Zambia’s opposition leader, the declared loser of last week’s disputed presidential elections, waged a last-ditch effort in the country’s constitutional court to have the vote results overturned, citing widespread irregularities, officials said Saturday. Hakainde Hichilema, head of the opposition United Party for National Development, said a “deliberate collusion” between Zambia’s Electoral Commission and the ruling Patriotic Front party to steal his votes during the counting process cost him victory. The Electoral Commission of Zambia said Monday that President Edgar Lungu narrowly won the election with 50.3% of the vote against the 48% garnered by Mr. Hichilema—a 54-year-old wealthy businessman—which was sufficient to avoid a runoff. More than 150 people have since been arrested in protests against the results, which has threatened to unsettle one of Africa’s most stable democracies. But the suit could take the dispute into a courtroom and off the streets, allaying fears of widespread violence.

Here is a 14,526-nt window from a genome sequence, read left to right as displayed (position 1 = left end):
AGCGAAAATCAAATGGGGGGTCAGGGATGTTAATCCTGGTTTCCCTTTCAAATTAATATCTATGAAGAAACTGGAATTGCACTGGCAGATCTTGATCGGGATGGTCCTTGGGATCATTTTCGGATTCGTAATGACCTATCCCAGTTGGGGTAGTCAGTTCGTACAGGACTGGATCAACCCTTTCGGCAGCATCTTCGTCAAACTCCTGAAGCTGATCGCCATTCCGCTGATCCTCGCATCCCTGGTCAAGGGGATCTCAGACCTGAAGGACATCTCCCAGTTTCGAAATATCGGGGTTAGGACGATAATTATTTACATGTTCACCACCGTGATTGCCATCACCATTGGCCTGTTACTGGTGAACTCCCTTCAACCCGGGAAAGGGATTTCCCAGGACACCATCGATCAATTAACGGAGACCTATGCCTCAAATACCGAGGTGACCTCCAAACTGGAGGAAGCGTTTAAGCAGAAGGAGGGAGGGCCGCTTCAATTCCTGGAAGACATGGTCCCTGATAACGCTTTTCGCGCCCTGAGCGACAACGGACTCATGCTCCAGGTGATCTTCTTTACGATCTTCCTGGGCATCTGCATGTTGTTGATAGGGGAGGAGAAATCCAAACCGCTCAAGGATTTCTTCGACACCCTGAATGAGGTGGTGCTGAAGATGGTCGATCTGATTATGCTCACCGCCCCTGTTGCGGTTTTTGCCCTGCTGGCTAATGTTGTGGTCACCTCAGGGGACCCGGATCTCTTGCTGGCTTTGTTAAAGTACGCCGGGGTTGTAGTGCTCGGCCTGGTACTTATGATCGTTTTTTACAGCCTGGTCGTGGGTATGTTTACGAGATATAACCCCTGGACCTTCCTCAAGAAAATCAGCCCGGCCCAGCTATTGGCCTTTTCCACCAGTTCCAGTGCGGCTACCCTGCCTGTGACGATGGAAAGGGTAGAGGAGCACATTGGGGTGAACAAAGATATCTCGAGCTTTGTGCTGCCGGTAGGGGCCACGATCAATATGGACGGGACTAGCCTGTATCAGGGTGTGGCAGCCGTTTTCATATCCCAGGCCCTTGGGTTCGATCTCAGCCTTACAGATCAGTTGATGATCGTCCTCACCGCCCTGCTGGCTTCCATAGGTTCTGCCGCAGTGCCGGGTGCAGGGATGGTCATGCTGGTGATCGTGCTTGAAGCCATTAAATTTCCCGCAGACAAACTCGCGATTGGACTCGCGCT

“We must send a strong signal to those who continuously undermine the laws of our nation with impunity.” Mr. Hichilema. “We will now place our faith in the Constitutional Court” The suit, filed late Friday, lists the electoral commission and the 59-year-old Mr. Lungu as respondents.
Under a new law introduced in January, the suit means Mr. Lungu’s inauguration—initially scheduled for next week—can’t go ahead until court rules on the matter, according to the Zambian president’s office. But with a final decision not expected until late September, the suit deepens political uncertainty in Zambia, which is Africa’s second-largest producer of copper.
European Union election observers raised questions about the vote’s transparency after they were denied access to the verification center where results were received and cross-checked.